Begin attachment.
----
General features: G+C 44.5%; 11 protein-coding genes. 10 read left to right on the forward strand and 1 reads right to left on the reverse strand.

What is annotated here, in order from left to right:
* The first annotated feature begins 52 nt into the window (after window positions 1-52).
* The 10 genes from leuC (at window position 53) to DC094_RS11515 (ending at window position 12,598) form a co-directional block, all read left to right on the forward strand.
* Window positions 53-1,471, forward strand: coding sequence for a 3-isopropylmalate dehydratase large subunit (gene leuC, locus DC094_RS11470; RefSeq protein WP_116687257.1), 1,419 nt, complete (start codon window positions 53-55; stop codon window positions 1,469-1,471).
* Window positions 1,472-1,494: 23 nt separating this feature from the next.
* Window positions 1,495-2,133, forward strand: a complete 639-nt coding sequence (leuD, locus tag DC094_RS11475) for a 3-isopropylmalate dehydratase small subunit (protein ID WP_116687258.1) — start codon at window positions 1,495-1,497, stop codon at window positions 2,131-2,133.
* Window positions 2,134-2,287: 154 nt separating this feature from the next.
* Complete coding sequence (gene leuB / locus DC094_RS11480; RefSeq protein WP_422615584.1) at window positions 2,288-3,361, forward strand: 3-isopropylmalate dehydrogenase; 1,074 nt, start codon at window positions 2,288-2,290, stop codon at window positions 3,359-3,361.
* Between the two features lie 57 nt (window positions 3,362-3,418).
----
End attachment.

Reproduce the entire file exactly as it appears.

General features: G+C 44.5%; 11 protein-coding genes. 10 read left to right on the forward strand and 1 reads right to left on the reverse strand.

What is annotated here, in order from left to right:
* The first annotated feature begins 52 nt into the window (after window positions 1-52).
* The 10 genes from leuC (at window position 53) to DC094_RS11515 (ending at window position 12,598) form a co-directional block, all read left to right on the forward strand.
* Window positions 53-1,471, forward strand: coding sequence for a 3-isopropylmalate dehydratase large subunit (gene leuC, locus DC094_RS11470; RefSeq protein WP_116687257.1), 1,419 nt, complete (start codon window positions 53-55; stop codon window positions 1,469-1,471).
* Window positions 1,472-1,494: 23 nt separating this feature from the next.
* Window positions 1,495-2,133, forward strand: a complete 639-nt coding sequence (leuD, locus tag DC094_RS11475) for a 3-isopropylmalate dehydratase small subunit (protein ID WP_116687258.1) — start codon at window positions 1,495-1,497, stop codon at window positions 2,131-2,133.
* Window positions 2,134-2,287: 154 nt separating this feature from the next.
* Complete coding sequence (gene leuB / locus DC094_RS11480; RefSeq protein WP_422615584.1) at window positions 2,288-3,361, forward strand: 3-isopropylmalate dehydrogenase; 1,074 nt, start codon at window positions 2,288-2,290, stop codon at window positions 3,359-3,361.
* Between the two features lie 57 nt (window positions 3,362-3,418).